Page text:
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Misaligned chromosomes give breast cancer cells a selection advantage

No. 25c | 29/06/2016 | by Koh

If chromosomes are distributed unevenly during cell division, this has a negative effect on the survival of daughter cells. However, in many cancer types, misaligned chromosomes are associated with a negative prognosis, meaning that they appear to benefit the cancer. Scientists at DKFZ have conducted trials with mice to investigate the effect of unevenly misaligned chromosomes on breast cancer. When the scientists triggered aberrant distribution of chromosomes in the mammary gland cells of mice, this delayed the development of breast cancer. However, the developing tumors appeared to have a selection advantage: they continued to grow even when the growth-promoting cancer gene had been switched off.

Legend: In the mammary cells, both the cancer gene KRAS and Mad2, which causes chromosome misalignment, are over-activated. In a culture dish, the cells grow into 3-dimensional structures called spheroids.
© Rocio Sotillo/DKFZ

In most cancer types, the tumor cells show faulty sets of chromosomes. This “chromosome instability” occurs when the set of chromosomes which duplicated before cell division is then not distributed evenly into the two daughter cells. Chromosome instability is an indicator for a negative progression of the disease and for poor therapeutic success.

An apparent contradiction to the cancer-promoting effect of this chromosome misalignment is the fact that chromosome instability is in itself harmful for the cell: Its metabolism gets out of control because proteins are produced in the wrong quantities. As a result, the cells often die due to programmed cell death, i.e. apoptosis. Rocio Sotillo at the German Cancer Research Center has now investigated in breast cancer whether this misalignment does in effect promote or inhibit cancer.

Sotillo and her colleagues activated the cancer gene KRAS in the mammary glands of mice. As a result, a large number of those animals developed breast cancer. When the scientists blocked the growth-promoting KRAS gene, the tumors decreased.

In a second group of mice, in addition to the KRAS gene, the scientists activated the Mad2 gene, which triggers chromosome instability. These animals developed breast cancer later and less frequently. A large number of their mammary gland cells showed interrupted cell division and eventually died through apopotosis. The organism uses this emergency response to protect itself from the adverse effect of misaligned chromosomes.

The initial selection of cells however, appeared to ultimately have tumor-promoting consequences: Just under a quarter of the tumors in these animals continued to grow even after the growth-promoting KRAS gene had been switched off.

Rocio Sotillo and her colleagues concluded that the chromosome instability resulted in a genetic diversity of cancer cells. This encouraged the selection of individual tumor subclones able to continue thriving even without the cancer gene's initial growth stimulus.

Sotillo explains “This also helps us to understand why tumors with chromosome instability show such poor response to therapy: The genetic diversity of tumor cells increases the probability that under the selective pressure caused by cancer treatment, therapy-resistant clones develop and establish themselves.”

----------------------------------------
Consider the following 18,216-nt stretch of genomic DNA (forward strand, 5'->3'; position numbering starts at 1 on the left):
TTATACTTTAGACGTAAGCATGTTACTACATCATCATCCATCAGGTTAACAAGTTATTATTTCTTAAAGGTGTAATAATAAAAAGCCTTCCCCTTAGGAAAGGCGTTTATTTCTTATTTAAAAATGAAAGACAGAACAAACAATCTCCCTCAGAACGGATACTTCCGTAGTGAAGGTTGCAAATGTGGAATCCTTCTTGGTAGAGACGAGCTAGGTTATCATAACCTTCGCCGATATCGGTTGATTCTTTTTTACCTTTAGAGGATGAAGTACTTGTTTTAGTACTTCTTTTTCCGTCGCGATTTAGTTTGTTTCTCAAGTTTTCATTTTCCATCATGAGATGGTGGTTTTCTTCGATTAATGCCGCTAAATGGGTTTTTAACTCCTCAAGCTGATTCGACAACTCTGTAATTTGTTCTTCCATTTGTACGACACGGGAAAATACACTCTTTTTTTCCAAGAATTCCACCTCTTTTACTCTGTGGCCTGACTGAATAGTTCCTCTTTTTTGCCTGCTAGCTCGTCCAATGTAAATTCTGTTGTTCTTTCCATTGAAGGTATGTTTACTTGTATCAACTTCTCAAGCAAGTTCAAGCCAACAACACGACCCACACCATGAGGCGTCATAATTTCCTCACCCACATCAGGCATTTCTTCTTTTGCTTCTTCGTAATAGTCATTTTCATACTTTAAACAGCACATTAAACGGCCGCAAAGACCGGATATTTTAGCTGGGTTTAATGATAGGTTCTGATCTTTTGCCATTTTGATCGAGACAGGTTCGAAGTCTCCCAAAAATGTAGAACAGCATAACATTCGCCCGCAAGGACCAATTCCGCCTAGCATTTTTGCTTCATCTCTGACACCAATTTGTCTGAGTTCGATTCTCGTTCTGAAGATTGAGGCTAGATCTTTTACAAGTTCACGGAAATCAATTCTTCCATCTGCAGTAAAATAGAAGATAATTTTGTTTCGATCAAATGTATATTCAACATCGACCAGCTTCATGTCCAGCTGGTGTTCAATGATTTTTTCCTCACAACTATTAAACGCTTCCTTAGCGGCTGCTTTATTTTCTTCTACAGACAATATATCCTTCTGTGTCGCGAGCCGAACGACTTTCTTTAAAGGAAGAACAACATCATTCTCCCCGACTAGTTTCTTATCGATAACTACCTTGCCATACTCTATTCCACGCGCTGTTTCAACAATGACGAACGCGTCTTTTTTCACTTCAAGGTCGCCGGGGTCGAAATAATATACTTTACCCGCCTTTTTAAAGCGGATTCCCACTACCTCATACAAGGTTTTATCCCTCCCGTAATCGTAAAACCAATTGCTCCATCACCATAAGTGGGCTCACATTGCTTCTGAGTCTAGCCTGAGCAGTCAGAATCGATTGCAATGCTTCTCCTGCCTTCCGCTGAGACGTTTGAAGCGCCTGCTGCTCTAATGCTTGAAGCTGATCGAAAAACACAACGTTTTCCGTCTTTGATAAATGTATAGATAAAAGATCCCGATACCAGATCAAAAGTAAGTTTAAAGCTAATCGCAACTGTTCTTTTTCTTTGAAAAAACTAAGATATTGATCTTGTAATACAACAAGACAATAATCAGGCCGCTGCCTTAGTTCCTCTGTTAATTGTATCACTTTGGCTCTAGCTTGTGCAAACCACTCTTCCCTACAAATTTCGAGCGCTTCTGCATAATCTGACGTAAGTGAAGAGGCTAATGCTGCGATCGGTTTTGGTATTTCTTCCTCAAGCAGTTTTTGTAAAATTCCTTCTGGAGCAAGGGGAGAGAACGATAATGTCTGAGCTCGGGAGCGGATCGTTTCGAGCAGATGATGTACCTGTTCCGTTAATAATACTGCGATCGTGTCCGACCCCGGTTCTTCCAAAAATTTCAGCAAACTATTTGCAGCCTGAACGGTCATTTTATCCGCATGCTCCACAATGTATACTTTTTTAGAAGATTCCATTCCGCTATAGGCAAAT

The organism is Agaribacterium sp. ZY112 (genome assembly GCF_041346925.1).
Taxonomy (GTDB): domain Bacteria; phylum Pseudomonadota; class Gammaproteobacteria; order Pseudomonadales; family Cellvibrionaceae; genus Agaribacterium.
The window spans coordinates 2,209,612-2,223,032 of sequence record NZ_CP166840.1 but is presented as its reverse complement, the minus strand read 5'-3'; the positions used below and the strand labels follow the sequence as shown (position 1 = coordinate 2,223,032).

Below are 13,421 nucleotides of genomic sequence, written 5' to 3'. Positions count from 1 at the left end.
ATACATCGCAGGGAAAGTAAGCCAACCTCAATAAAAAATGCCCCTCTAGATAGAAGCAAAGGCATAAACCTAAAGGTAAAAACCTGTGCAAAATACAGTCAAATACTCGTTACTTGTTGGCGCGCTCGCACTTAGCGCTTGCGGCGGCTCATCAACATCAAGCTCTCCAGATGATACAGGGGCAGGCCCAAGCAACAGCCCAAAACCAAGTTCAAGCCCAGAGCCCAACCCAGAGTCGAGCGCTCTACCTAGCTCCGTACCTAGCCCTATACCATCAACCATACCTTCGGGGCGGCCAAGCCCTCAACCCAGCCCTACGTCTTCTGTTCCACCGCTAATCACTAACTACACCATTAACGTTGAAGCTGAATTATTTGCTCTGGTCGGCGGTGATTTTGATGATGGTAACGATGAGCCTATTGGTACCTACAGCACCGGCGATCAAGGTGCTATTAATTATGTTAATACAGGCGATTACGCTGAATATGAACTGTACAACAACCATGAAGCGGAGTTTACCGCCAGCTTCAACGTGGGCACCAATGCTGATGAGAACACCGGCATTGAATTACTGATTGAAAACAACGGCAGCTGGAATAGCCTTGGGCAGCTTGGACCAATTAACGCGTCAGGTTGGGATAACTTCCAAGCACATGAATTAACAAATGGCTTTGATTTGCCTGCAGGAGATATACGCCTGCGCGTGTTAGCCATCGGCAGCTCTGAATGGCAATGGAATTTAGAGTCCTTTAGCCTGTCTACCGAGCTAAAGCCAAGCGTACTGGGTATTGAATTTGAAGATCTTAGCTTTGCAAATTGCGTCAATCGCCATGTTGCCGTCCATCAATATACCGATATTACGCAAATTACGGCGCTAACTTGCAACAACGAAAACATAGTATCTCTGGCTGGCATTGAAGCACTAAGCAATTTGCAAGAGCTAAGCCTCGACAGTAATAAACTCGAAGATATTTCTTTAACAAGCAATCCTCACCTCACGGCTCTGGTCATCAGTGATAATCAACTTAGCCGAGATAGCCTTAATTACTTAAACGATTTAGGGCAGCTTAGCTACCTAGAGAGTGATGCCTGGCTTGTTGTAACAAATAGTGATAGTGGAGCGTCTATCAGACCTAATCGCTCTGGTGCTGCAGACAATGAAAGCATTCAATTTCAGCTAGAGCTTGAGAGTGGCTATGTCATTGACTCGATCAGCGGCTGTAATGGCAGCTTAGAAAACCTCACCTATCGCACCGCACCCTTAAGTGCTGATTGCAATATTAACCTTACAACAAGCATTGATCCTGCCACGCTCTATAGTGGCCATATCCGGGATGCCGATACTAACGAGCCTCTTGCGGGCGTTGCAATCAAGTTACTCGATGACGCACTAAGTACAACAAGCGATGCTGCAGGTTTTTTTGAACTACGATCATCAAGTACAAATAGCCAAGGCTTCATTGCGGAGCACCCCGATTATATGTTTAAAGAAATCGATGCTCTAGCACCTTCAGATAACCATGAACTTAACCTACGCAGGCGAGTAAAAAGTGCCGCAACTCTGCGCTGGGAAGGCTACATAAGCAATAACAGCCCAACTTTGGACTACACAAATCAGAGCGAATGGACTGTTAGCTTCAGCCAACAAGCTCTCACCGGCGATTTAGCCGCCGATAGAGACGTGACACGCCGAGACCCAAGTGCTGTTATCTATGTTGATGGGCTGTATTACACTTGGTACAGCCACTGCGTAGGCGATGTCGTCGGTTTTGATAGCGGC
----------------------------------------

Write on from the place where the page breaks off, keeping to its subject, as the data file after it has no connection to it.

Konstantina Rowald, Martina Mantovan, Joana Passos, Christopher Buccitelli, Balca R. Mardin, Jan O. Korbel, Martin Jechlinger, Rocio Sotillo: Negative selection and chromosome instability induced by Mad2 overexpression delay breast cancer but facilitate oncogene independent outgrowth.
CELL Reports 2016, DOI 10.1016/j.celrep.2016.05.048

The German Cancer Research Center (Deutsches Krebsforschungszentrum, DKFZ) with its more than 3,000 employees is the largest biomedical research institution in Germany. More than 1,300 scientists at the DKFZ investigate how cancer develops, identify cancer risk factors and search for new strategies to prevent people from developing cancer. They are developing new methods to diagnose tumors more precisely and treat cancer patients more successfully. The DKFZ's Cancer Information Service (KID) provides patients, interested citizens and experts with individual answers to all questions on cancer.

Jointly with partners from the university hospitals, the DKFZ operates the National Center for Tumor Diseases (NCT) in Heidelberg and Dresden, and the Hopp Children's Cancer Center KiTZ in Heidelberg. In the German Consortium for Translational Cancer Research (DKTK), one of the six German Centers for Health Research, the DKFZ maintains translational centers at seven university partner locations. NCT and DKTK sites combine excellent university medicine with the high-profile research of the DKFZ. They contribute to the endeavor of transferring promising approaches from cancer research to the clinic and thus improving the chances of cancer patients.

The DKFZ is 90 percent financed by the Federal Ministry of Education and Research and 10 percent by the state of Baden-Württemberg. The DKFZ is a member of the Helmholtz Association of German Research Centers.


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